It is precisely the repetitive identity which provides for comfort. Thinking is an endeavor which requires effort; ritualistic actions require merely attendance and presence, and the mechanical motions of responding. When the mind becomes bifurcated from the task at hand, whether from being “lost in thought”, ruminating upon problems afar, or disengaged because one is contending with physical pain or psychiatric anxieties and lethargy, ritualism becomes a zone of comfort because the physical body can engage while the mental processes can embrace a parallel universe.
This ritualistic void is often what becomes of work when a Federal or Postal employee suffers from a medical condition, such that this health condition begins to prevent one from performing one or more of the essential elements of one’s job. How long one can continue in such dualism of actions is often dependent upon the type of Federal or Postal job which one holds. Being a Letter Carrier or a Mail Processing Clerk while in progressively agonizing pain will often compel a stoppage of work, precisely because the pain directly and intractably interferes both in the physical actions of ritualistic behavior, as well as in the dissociative mind to deal with the pain. Office and computer work can sometimes delay the inevitable.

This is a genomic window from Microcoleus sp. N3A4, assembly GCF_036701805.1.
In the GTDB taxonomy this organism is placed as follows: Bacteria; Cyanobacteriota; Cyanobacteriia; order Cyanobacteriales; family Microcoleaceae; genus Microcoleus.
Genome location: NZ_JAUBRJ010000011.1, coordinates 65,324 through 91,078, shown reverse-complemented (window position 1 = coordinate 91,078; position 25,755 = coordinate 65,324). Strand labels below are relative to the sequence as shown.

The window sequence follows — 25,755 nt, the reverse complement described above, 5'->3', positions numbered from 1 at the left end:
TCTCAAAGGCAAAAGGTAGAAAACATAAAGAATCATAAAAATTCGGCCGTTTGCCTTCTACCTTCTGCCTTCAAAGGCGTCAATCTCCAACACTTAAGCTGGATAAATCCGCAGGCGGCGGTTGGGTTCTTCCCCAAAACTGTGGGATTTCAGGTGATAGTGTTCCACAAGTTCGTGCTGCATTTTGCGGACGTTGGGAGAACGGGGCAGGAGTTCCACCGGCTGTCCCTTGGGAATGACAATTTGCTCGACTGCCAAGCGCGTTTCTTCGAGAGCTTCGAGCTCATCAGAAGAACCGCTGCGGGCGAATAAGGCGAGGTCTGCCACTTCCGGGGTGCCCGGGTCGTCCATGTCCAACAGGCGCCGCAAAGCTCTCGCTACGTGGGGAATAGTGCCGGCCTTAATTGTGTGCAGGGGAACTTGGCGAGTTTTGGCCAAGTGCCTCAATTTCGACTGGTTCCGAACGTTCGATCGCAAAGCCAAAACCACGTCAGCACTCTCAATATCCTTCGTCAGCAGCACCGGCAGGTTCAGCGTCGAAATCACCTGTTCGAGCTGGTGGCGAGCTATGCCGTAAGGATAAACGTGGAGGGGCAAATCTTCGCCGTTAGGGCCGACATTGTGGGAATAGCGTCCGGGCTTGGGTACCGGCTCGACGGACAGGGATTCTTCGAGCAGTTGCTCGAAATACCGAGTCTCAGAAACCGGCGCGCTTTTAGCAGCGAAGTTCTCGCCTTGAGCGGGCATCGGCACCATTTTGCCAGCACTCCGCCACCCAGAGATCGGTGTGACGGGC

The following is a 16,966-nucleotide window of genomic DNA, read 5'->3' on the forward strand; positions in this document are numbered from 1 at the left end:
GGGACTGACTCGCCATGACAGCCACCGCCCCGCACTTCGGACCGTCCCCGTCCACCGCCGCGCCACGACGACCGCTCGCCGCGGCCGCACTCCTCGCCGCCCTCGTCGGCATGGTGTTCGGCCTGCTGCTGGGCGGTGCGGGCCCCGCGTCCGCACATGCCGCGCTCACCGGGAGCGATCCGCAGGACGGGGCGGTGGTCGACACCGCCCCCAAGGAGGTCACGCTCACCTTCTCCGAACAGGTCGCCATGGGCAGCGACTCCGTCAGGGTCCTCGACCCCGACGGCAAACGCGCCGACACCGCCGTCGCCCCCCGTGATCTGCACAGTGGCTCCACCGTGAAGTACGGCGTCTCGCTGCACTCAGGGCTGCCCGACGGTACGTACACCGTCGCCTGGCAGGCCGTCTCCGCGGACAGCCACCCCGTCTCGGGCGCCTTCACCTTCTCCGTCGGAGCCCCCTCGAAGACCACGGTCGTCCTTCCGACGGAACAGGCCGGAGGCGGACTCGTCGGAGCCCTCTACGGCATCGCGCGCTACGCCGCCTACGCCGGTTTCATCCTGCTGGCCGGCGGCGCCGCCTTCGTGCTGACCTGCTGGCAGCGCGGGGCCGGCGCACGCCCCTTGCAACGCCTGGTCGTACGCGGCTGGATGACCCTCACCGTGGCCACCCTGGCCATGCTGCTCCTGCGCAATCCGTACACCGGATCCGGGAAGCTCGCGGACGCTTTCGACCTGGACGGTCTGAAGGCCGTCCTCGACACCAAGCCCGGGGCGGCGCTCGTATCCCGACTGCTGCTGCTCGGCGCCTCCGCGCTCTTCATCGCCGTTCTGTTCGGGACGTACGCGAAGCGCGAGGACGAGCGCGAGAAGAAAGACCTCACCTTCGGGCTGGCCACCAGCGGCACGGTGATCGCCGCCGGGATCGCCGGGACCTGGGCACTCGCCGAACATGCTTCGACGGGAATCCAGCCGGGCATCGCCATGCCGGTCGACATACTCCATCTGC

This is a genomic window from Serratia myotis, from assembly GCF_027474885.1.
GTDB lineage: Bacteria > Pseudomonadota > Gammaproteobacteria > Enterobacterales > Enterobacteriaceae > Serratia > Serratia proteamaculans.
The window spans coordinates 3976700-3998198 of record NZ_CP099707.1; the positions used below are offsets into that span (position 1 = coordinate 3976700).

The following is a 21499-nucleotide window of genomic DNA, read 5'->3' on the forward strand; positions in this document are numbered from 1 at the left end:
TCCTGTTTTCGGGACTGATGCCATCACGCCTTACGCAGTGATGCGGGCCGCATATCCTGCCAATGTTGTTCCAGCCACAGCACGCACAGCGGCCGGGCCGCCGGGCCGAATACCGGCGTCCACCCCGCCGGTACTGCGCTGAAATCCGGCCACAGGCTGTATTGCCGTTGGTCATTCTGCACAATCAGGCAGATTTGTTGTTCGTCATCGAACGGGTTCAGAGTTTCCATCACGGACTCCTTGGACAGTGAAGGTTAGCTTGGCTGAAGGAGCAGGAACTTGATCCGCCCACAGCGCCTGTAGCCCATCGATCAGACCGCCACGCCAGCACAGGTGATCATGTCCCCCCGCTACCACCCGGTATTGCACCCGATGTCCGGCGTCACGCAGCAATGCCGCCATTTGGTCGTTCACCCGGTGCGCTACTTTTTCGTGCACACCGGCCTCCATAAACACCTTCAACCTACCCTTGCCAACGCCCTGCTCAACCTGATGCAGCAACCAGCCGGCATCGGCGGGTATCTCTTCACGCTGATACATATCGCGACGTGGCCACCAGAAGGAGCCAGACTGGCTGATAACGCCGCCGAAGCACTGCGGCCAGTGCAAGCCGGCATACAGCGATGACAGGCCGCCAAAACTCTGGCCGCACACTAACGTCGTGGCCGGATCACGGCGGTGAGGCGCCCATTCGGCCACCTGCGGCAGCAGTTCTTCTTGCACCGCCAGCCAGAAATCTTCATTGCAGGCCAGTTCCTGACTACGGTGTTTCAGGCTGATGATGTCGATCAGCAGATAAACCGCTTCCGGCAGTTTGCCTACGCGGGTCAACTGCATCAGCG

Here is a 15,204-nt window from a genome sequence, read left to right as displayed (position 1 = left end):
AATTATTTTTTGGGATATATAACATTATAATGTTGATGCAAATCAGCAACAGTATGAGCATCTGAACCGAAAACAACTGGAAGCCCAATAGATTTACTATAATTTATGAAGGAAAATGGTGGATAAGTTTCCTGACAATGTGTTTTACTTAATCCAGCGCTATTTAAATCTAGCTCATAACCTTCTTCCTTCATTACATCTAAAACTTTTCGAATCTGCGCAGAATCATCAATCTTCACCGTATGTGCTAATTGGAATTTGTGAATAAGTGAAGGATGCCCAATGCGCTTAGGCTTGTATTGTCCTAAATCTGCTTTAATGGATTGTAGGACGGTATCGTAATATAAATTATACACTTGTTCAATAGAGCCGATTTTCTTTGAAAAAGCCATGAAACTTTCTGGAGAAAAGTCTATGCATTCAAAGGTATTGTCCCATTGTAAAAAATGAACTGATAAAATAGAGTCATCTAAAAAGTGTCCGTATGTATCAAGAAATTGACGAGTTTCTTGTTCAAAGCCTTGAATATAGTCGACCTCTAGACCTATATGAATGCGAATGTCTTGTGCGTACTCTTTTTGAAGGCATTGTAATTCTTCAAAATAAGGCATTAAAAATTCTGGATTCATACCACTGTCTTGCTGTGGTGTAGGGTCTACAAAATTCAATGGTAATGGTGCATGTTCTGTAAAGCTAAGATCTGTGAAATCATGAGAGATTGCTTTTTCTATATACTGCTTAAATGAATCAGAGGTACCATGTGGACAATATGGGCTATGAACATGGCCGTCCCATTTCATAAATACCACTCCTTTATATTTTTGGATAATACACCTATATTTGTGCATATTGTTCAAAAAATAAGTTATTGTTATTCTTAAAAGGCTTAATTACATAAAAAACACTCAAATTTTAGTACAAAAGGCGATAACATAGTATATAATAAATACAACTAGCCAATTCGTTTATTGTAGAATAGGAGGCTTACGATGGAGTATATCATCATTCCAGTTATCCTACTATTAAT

Filing for Federal Disability Retirement benefits for the Federal or Postal employee, whether the Federal or Postal employee is under FERS or CSRS, is a decision to be made resulting from the cessation of the ritualistic void which occurs. Federal Disability Retirement is a benefit accorded to all Federal and Postal Employees, and is filed through the U.S. Office of Personnel Management. When the tripartite coalescence of work, health and capacity begins to crumble and disintegrate, it may be time to reassess the ritualistic void presented by a job which no longer offers significance and meaning, but further contributes to the daily deterioration of one’s health.
Robert R. McGill, Attorney